I drove home, crawled into my recliner and took an Alka-Seltzer for what must have been the worst case of indigestion ever.

The nausea and pressure abated somewhat but returned in a few moments.

I've had worse (broken bones trump all that indigestion stuff), but I still wondered what I might do to obtain relief.

The minutes ticked by and the pain seemed to ebb and flow, but also to center more on a oppressive weight on the chest.

It was when a sharp pain up and down my left arm commenced that I became truly concerned (okay, okay, you can call it fear!)

My first thought, as I recall it, was: "So this is what it's like to die."

We Christians have this quaint habit of seeing God's hand in everything because, well, His hand is in everything. And I began to pray.

"To live is Christ, to die is gain," said Paul and his words rang in my ears and calmed my spirit.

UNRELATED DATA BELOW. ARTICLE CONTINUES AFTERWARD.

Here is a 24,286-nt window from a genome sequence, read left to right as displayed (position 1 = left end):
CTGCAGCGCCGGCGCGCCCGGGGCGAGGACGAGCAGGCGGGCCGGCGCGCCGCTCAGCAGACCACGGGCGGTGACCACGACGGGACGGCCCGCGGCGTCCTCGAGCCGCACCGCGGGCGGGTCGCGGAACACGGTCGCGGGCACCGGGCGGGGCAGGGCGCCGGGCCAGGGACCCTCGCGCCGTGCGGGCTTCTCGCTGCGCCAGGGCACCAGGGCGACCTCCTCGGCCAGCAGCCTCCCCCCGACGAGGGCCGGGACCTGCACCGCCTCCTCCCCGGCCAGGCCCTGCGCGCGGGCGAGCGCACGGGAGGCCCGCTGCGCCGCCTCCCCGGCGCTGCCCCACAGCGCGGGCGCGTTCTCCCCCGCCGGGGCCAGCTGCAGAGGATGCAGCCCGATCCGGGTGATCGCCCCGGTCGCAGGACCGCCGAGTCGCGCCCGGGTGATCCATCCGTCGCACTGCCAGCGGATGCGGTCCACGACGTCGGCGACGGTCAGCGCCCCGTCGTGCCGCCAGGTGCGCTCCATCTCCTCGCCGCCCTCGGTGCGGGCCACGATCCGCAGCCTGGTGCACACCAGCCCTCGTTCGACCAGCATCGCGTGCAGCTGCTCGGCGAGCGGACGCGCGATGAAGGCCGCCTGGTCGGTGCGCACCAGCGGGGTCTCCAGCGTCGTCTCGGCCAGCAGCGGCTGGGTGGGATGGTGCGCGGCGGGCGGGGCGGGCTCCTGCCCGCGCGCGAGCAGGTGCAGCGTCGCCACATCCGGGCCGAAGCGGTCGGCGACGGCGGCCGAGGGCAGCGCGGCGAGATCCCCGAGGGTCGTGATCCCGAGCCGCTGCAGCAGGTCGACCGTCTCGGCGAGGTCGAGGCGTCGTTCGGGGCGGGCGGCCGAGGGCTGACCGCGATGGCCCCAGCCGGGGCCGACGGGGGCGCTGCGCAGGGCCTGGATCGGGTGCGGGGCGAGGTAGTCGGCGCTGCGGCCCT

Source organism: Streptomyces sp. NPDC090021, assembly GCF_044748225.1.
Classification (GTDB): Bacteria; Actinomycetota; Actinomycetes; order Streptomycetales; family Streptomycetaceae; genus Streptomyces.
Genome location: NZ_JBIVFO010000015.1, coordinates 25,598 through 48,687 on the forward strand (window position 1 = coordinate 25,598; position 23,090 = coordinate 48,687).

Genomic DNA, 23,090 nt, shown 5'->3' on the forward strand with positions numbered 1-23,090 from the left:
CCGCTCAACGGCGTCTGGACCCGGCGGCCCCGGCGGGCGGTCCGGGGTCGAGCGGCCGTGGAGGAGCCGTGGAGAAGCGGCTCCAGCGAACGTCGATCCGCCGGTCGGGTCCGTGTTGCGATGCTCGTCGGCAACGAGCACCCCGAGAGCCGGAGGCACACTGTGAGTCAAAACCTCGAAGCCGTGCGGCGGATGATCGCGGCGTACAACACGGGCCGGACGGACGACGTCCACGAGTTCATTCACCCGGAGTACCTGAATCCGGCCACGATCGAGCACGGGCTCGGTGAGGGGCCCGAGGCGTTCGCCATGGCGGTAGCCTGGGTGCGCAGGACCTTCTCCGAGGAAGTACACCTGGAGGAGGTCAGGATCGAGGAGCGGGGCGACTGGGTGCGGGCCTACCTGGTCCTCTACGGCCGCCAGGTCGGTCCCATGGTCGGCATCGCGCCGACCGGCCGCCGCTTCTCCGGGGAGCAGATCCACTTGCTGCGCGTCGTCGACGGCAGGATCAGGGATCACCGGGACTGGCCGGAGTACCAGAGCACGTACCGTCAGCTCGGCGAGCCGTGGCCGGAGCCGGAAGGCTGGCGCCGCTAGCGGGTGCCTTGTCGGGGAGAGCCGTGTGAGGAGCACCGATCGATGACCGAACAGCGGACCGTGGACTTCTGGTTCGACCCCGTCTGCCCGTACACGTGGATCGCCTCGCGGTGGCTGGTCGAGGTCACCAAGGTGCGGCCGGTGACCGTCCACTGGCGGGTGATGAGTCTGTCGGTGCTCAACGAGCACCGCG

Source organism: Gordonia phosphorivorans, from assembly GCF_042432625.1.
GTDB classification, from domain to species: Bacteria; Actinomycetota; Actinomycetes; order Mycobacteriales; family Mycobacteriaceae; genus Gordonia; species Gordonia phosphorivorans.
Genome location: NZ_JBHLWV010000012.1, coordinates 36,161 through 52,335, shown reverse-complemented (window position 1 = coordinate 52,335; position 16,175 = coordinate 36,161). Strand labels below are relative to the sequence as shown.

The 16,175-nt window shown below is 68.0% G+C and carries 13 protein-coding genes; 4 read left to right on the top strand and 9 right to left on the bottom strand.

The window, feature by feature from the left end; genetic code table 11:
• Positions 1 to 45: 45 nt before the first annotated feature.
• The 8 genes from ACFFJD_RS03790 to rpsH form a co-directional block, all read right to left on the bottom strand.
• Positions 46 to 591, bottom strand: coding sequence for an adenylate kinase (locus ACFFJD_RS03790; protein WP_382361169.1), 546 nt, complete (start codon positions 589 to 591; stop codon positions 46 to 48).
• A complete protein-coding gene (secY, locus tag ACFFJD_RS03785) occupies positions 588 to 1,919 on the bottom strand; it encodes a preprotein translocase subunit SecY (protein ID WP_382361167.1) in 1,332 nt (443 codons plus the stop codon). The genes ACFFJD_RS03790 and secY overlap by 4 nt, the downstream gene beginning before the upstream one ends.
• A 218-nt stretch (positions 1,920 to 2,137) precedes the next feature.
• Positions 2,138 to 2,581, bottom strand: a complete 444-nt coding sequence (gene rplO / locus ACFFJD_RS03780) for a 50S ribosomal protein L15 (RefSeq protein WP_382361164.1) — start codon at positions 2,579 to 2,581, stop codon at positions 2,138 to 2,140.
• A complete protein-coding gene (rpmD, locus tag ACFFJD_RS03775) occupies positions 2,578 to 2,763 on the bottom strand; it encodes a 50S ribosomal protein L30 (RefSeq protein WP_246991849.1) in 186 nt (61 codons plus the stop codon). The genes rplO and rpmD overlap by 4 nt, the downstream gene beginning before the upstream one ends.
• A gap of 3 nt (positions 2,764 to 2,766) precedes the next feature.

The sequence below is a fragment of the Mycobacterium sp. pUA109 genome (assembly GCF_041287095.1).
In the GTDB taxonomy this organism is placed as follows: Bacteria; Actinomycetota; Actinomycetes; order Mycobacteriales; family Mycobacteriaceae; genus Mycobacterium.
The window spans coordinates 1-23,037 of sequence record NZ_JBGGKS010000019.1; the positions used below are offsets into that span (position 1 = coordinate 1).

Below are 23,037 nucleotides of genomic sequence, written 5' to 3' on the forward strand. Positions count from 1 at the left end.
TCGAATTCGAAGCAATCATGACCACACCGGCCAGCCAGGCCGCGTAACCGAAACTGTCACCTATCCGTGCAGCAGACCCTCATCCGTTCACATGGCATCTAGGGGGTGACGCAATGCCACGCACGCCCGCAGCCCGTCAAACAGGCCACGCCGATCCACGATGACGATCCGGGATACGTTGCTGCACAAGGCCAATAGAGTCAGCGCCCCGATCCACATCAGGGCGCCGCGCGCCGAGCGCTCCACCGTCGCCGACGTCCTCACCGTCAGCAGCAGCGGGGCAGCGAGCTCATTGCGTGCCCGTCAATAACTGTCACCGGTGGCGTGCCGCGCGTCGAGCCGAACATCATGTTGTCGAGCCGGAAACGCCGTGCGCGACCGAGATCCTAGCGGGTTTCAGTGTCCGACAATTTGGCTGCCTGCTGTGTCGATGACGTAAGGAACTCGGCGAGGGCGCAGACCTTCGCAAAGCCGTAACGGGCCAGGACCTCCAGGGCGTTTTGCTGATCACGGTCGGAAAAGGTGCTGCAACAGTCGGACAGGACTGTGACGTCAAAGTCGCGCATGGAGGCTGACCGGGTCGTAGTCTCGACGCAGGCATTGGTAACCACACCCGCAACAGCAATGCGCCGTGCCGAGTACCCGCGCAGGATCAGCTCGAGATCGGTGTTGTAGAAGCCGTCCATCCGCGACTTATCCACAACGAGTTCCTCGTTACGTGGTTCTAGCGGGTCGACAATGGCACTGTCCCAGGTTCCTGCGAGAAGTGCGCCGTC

The fear didn't kick in until I thought of my wife and daughter.

"Oh God," I began to pray, "if this is your will for me, then be it so; but O Lord, for the sake of my wife and my daughter, would you spare my life for a while longer?"

And the pain stopped immediately and I did laps around the house.


I went to the ER, was loaded aboard an ambulance and taken to Paducah where the excellent doctor in the hospital there placed two stents and sent me home in a couple of days.

And so God spared my life for a while longer. Some of His purpose in this have been apparent, some has yet to be revealed.

I recently heard a pastor say that when we come to worship, it doesn't begin when the pianist starts to play and congregation becomes still, but we are only joining worship that is already in progress and the spiritual world becomes part of our material world.

The real reality of heaven has become ever more real and present in my thoughts when my wife passed over and when I reflect on the praise and worship she is most surely engaged in.

And I think, "So this is what it will be like to die."

And I ask, with my friend Camille: "What should I fear?"